Don’t Lay Your Crown at the Feet of a Dethroned Dictator

pexels-photo-119562Too much freedom, it has been said, can be dangerous. In fact, in the debates over the abolishment of slavery in the 13th amendment to the Constitution, some leaders who hated slavery were unsure of granting freedom to African-Americans because they weren’t sure what freedom would mean for them. They believed freedom could bring with it more problems than they were ready to handle. Sin is so blinding.

Similar questions could be posed to God, “Isn’t it dangerous to offer grace to rebels? Isn’t it dangerous to set spiritual slaves free? Won’t they only sin more if they know you will forgive them?” Is the freedom of grace dangerous to a person who has been ruled by sin for so long? Should we sin because we are not under law, but under grace?

Paul’s answer is simple and clear enough: “By no means!” Being set free from the power of sin doesn’t mean you have been granted power and privilege to freely sin. By the power of God’s grace in the gospel, you have been set free from the tyranny of sin and its stranglehold on your life. This doesn’t mean you have been set free to openly walk in sin. You have been set free from one kind of slavery into another kind of slavery. We have been set free from slavery to sin and set free to slavery to righteousness (Rom. 6:17-18). And we cannot serve two masters. Either sin or righteousness. Not both. Nothing but lawlessness (more sin) flows from slavery to sin. But sanctification (more righteousness) flows from slavery to God.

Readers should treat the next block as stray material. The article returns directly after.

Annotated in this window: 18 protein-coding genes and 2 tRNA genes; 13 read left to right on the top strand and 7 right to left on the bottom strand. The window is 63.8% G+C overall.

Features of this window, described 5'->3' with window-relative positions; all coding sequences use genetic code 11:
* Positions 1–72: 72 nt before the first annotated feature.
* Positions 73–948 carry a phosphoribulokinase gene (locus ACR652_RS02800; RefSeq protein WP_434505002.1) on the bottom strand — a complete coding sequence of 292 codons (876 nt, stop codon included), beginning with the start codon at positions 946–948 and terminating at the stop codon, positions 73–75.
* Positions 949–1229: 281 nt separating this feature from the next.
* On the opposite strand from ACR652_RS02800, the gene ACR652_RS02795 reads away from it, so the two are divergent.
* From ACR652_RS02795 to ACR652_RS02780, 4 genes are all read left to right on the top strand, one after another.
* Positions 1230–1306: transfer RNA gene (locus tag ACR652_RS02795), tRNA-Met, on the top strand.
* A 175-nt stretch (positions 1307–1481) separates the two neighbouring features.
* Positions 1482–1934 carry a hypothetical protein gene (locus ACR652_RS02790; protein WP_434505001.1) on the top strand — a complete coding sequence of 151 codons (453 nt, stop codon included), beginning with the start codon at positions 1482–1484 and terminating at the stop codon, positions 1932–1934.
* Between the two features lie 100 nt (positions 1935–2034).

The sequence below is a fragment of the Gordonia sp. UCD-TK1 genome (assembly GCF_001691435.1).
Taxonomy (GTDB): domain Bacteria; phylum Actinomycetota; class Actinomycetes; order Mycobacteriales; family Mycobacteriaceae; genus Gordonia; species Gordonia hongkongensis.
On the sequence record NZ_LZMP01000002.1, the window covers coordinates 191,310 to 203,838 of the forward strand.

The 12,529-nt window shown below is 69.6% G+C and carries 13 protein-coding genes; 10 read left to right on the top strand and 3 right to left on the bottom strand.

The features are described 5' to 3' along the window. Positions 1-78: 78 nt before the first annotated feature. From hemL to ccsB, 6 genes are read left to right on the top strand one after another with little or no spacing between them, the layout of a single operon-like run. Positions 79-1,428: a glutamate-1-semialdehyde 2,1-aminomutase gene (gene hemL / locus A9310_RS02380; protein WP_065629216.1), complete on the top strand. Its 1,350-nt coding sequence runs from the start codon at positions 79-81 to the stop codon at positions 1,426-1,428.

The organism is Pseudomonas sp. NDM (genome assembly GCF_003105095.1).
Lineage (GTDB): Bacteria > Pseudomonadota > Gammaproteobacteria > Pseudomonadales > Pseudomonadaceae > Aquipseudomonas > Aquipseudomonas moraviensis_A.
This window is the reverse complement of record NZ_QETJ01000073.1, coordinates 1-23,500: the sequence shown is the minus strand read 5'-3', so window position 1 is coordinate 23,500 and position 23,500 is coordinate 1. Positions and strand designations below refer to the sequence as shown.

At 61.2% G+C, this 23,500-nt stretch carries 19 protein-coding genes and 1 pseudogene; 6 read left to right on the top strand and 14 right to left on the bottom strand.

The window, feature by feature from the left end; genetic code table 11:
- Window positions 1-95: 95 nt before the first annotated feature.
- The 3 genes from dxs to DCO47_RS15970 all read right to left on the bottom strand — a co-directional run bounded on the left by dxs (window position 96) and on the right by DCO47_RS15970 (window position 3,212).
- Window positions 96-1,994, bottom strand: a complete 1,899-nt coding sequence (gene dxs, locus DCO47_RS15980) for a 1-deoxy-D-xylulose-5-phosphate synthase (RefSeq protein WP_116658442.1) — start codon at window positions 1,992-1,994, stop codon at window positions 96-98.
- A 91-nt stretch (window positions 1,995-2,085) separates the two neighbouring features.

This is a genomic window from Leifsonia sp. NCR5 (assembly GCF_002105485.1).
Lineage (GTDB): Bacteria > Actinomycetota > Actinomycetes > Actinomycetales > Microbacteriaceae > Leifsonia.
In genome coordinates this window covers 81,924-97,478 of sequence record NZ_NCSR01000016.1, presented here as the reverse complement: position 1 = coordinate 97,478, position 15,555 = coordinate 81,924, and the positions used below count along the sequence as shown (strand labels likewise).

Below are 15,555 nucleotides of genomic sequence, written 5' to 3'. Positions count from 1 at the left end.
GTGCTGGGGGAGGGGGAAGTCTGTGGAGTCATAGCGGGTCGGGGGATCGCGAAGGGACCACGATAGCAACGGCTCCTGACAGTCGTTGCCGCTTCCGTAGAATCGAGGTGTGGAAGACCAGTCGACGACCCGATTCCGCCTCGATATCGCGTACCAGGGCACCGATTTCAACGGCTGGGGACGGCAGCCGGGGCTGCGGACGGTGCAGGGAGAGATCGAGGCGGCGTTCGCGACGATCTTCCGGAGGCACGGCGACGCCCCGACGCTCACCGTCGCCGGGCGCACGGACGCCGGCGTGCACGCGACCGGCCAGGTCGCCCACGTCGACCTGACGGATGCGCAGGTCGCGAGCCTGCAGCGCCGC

How do you know if your master is sin or righteousness? Ask yourself, “Who do I obey?” Paul says, “you are slaves of the one whom you obey, either of sin, which leads to death, or of obedience, which leads to righteousness?” For the believer, the power of sin is broken, which means we are now free to obey God. Obedience to sin for the Christian is a return to an old kind of slavery that maims, steals, and kills. Sin robs God’s people of joy in him. But Christians are not under the yoke of slavery to sin any longer. So, who do you obey? Sin, which leads to death. Or righteousness, which leads to life.

Christian, God has freely provided his grace in Christ to release you from the tyranny of sin. He has pardoned you from the guilt of sin and he has unshackled you from the power of sin. Rather than trampling over God’s grace through willful or neglectful disobedience, resolve yourself today to trample over sin through concerted and intentional acts of obedience. Growing in grace means learning to live as a free man or woman. Your relationship with your former master will feel strange. He’s still there. He still tries to assert control over your life. For so long it was just natural to give in to him. But now, his commands are null and void. They are empty orders from a trounced tyrant.

One day God’s people will fully reign in power with Christ the King for all eternity. But that reign has already begun. By your divinely declared righteousness on the merit of Christ’s work on your behalf, your coronation over sin and death has begun. Don’t lay your crown at the feet of a dethroned dictator. Sin will never stop demanding your allegiance, but so long as you are connected to Christ, you will never have to bow at its feet.

Walk in the liberating power of God’s grace today. Conquer sin and obey Christ.


Mathew Gilbert (B.A. Boyce College) is Associate Pastor for Children and Preschool at The Church at Trace Crossing in Tupelo, MS. He is the author of Come to the Well: 50 Meditations to Fuel Your Joy in God (Westbow Press, 2016). He is an M.Div student at The Southern Baptist Theological Seminary. Mathew is married to his high school sweetheart, Erica. Mathew and Erica live in Tupelo with their sons, Jude and Jack. You can follow him on Twitter @mat_gilbert.

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